Paul Krugman takes on the idea that after we bail out economically destructive banks, we all have to pay with downsized lives and a bad economy in his NYT column today. He continues to fight the idea that austerity–not prosperity–will bring back confidence and the economy. He’s right that the austerity hawks push a ridiculous assertion that denies past history as well as logic.
The doctrine in question amounts to the assertion that, in the aftermath of a financial crisis, banks must be bailed out but the general public must pay the price. So a crisis brought on by deregulation becomes a reason to move even further to the right; a time of mass unemployment, instead of spurring public efforts to create jobs, becomes an era of austerity, in which government spending and social programs are slashed.
This doctrine was sold both with claims that there was no alternative — that both bailouts and spending cuts were necessary to satisfy financial markets — and with claims that fiscal austerity would actually create jobs. The idea was that spending cuts would make consumers and businesses more confident. And this confidence would supposedly stimulate private spending, more than offsetting the depressing effects of government cutbacks.
Some economists weren’t convinced. One caustic critic referred to claims about the expansionary effects of austerity as amounting to belief in the “confidence fairy.” O.K., that was me.
But the doctrine has, nonetheless, been extremely influential. Expansionary austerity, in particular, has been championed both by Republicans in Congress and by the European Central Bank, which last year urged all European governments — not just those in fiscal distress — to engage in “fiscal consolidation.”
And when David Cameron became Britain’s prime minster last year, he immediately embarked on a program of spending cuts in the belief that this would actually boost the economy — a decision that was greeted with fawning praise by many American pundits.
Now, however, the results are in, and the picture isn’t pretty
Example one: The economy of Greece. It has been pushed into an even bigger slump. Example two: The economy of the UK. Austerity has stalled its economy and the confidence fairy is no where to be seen. Example three: Iceland. They did the exact opposite and they’re none the worse for wear. So, which example are we following? Well, it’s not Iceland.
Krugman, Icelanders, and the IMF are taking stock of the Iceland experience this week in a conference. You can read many articles at the IMF on how Iceland is recovering from its 2008 economic catastrophe. You can watch a video explaining what went on there with Dr. Joseph Stiglitz below.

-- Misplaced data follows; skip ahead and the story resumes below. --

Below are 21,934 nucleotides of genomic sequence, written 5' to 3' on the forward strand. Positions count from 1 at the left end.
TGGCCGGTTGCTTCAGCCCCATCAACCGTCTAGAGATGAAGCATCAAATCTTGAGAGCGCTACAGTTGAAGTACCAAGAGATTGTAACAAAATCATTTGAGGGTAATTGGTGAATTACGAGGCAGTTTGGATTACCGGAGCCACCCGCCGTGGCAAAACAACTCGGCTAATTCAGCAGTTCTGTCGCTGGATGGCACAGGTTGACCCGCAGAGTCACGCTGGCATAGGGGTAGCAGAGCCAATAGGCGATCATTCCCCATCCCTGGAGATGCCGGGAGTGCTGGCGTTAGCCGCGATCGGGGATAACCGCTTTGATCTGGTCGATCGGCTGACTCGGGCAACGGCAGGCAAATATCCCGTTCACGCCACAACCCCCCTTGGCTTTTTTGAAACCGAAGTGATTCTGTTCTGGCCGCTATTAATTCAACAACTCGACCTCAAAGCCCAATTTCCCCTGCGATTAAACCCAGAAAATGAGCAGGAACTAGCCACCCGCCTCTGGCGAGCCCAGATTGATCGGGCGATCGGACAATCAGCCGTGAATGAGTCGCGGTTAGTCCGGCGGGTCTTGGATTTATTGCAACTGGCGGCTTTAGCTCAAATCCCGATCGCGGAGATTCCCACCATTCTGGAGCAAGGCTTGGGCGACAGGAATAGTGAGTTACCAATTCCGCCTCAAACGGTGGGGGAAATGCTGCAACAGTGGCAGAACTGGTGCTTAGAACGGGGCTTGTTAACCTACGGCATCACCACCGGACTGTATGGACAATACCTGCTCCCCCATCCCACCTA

Today, three years later, it is worth reflecting on how far Iceland―a country of just 320,000 people―has come since those dark days back in 2008. Growth has returned to the economy, and new jobs are being created: unemployment, although still unacceptably high for a country used to near-full employment, has dropped below 7 percent of the work force. In June this year, the government successfully issued a $1 billion sovereign bond, marking a return to international financial markets.
And while public debt, currently at around 100 percent of GDP, is much higher than before the crisis, an impressive consolidation program has put the country’s finances back on a sustainable path during the past couple of years. As for the banks, they have been shrunk to about 200 percent of GDP, and are now fully recapitalized.
So, how did they do it? Did they embrace austerity for their citizens after rescuing and enriching their errant banking/financier class?
- First, a team of lawyers was put to work to ensure that losses in the banks were not absorbed by the public sector. In the end, the public sector did of course have to step in and ensure the new banks had adequate capital, but it was insulated from vast private sector losses. This was a major achievement.
- Second, the initial focus of the program was exclusively on stabilizing the exchange rate. Here, we reached for unconventional measures, notably capital controls.
- Third, automatic stabilizers were allowed to operate in full during the first year of the program—effectively delaying fiscal adjustment. This helped support the economy at a time of severe strain.
- Fourth, conditionality was streamlined and focused on the key issue at hand—rebuilding the financial sector. While there are some issues in the broader economy where reforms will eventually be needed, these were not a part of the program.